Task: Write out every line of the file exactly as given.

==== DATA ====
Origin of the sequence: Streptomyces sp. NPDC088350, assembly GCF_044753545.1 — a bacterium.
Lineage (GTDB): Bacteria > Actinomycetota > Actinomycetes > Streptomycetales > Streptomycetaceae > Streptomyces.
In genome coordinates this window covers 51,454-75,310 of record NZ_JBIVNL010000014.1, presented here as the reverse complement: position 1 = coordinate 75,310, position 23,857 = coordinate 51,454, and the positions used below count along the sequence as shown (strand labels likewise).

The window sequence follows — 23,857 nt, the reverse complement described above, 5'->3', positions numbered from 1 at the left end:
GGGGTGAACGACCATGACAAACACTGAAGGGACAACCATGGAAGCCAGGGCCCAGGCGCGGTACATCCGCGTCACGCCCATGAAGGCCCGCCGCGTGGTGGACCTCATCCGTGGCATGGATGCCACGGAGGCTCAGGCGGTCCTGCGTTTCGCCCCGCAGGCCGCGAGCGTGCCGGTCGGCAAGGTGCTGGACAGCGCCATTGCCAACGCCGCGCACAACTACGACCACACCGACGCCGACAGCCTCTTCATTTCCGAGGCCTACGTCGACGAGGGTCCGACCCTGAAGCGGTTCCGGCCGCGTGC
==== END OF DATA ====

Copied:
Origin of the sequence: Streptomyces sp. NPDC088350, assembly GCF_044753545.1 — a bacterium.
Lineage (GTDB): Bacteria > Actinomycetota > Actinomycetes > Streptomycetales > Streptomycetaceae > Streptomyces.
In genome coordinates this window covers 51,454-75,310 of record NZ_JBIVNL010000014.1, presented here as the reverse complement: position 1 = coordinate 75,310, position 23,857 = coordinate 51,454, and the positions used below count along the sequence as shown (strand labels likewise).

The window sequence follows — 23,857 nt, the reverse complement described above, 5'->3', positions numbered from 1 at the left end:
GGGGTGAACGACCATGACAAACACTGAAGGGACAACCATGGAAGCCAGGGCCCAGGCGCGGTACATCCGCGTCACGCCCATGAAGGCCCGCCGCGTGGTGGACCTCATCCGTGGCATGGATGCCACGGAGGCTCAGGCGGTCCTGCGTTTCGCCCCGCAGGCCGCGAGCGTGCCGGTCGGCAAGGTGCTGGACAGCGCCATTGCCAACGCCGCGCACAACTACGACCACACCGACGCCGACAGCCTCTTCATTTCCGAGGCCTACGTCGACGAGGGTCCGACCCTGAAGCGGTTCCGGCCGCGTGC